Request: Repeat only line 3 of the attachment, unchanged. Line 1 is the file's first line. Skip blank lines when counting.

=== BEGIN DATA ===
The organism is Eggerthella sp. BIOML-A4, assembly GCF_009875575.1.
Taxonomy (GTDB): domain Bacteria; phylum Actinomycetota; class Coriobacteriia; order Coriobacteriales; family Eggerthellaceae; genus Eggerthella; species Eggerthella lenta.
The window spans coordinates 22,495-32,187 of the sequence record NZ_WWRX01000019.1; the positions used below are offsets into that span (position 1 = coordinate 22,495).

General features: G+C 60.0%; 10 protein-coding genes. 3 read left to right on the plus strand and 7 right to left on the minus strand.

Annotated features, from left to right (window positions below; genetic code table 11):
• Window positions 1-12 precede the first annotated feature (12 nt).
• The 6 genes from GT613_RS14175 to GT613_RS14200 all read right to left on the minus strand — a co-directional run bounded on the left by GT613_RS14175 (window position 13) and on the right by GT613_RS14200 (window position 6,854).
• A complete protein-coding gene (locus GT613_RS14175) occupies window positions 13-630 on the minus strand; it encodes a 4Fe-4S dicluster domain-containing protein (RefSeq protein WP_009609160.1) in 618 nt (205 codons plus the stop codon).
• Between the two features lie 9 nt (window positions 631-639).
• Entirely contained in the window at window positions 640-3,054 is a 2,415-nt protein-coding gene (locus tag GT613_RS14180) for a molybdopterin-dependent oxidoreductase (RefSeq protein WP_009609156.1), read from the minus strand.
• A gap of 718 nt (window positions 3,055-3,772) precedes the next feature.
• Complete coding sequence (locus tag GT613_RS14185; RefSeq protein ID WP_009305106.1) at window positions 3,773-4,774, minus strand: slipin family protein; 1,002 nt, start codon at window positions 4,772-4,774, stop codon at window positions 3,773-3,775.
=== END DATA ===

The window spans coordinates 22,495-32,187 of the sequence record NZ_WWRX01000019.1; the positions used below are offsets into that span (position 1 = coordinate 22,495).